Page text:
Commercial offices with high quality landscapes have 7 percent higher rental rates, Wolf said, and on the retail side, shoppers claim they will spend 9 to 12 percent more for goods and services in central business districts having a high quality tree canopy.

Boston-based Marcus Partners, which has a regional office in Wilton, has been a longtime client of Eastern Land Management.

Its work has impressed residents and business operators, said John Busby, Marcus Properties property manager, who maintains its properties at Wilton Corporate Park, 15 Old Danbury Road in Wilton and Merritt 7 in Norwalk.

"We get calls from local people. It's very important, particularly in a suburban location," he said. "Often, tenants want a park-like setting. It's an indication of how well your park is run. We want to capture you as you drive by with landscaping at the entrance. We make the whole experience pleasant from the street to the seat."

Not convinced

A combination of well-manicured shrubs and two rotations of seasonal flowers, along with perennials like tulips and daffodils make for an attractive mix, Busby said.

While Marcus Partners understands the importance of a well-manicured property, some commercial property owners need convicing, according to Tom Greene, vice president of Ryer Associates, a Danbury-based commercial real estate brokerage firm.

Greene said he advices his clients to regulary maintain the grounds.

"If they want to sell or lease, they listen. The issue is how motivated is the owner, and financially is he able to do it.

The cost varies wildly based on the size and condition of the parcel and type of vegetation.

"Curb appeal is important -- just like a house." said Greene, who like area landscapers, is seeing a rebound in the sale and leasing of commercial properties as the economy improves.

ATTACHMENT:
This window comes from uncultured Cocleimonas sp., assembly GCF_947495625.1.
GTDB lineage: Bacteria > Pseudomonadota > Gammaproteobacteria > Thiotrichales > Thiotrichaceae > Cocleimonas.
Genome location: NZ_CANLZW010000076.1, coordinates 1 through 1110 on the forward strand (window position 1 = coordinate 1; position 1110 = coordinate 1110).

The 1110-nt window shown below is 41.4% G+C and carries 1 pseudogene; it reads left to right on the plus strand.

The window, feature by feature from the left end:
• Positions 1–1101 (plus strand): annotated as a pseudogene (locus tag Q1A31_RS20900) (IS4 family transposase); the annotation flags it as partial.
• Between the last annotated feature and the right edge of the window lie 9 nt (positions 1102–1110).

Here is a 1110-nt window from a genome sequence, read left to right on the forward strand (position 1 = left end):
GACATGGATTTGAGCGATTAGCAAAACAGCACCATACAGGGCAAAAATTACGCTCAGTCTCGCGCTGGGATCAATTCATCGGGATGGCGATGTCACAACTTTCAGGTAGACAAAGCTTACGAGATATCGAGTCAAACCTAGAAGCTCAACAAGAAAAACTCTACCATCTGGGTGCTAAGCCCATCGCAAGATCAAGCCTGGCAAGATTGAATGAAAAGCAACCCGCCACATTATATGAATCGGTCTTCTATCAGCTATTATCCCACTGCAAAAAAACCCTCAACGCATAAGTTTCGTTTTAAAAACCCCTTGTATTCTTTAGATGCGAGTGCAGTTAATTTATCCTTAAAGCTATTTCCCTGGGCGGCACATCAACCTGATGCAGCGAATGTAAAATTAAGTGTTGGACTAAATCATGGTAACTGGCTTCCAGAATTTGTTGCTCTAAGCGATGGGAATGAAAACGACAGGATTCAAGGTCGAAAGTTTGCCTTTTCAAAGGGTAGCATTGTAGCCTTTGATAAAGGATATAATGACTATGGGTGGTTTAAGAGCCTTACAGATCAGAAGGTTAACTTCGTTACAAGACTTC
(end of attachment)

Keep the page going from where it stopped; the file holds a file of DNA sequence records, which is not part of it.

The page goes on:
Coincidentally, he said he is hearing from property owners considering improving their landscaping.

Upgrading exteriors

"They're willing to listen, but some are still unwilling to spend their money. The smart ones do," Greene said. "We don't like wasting time with properties whose owners are difficult."

The economic downturn provided some companies with an opportunity to upgrade their facilities and move to more attractive properties at more affordable prices, said John Hannigan, a principal at Stamford-based Choyce Peterson.

For many of those businesses, their relocations have meant seeking space in business parks.

"I've definitely seen three major office complexes, and all three have upgraded their landscaping, signage and building exteriors -- Greenwich Office Park, High Ridge Office Park (in Stamford) and Merritt 7 (in Norwalk)," Hannigan said. "The owners have done a great job in the past couple years in upgrading their exteriors."

Perhaps one of the most unique business parks in the region because of its size and variety of vegetation is The Matrix, a sprawling 1.2-million-square-foot office complex on 100 acres in Danbury.

Keeping tenants happy

"The building is so large that every tenant has a window view. It's very important that we keep our tenants happy," said Mike Brown, general manager and head of leasing, noting that many windows provide a view of surround woodlands and lawn.

"We have a lot of perimeter wetlands and walkways," he said, adding the property is so expansive that Matrix has a seven-person crew that maintains the grounds and does other maintenance work. "We use outside services for large projects."

Continual maintenance is essential, Brown said.

"If it goes bad," he said. "It doesn't come back quickly."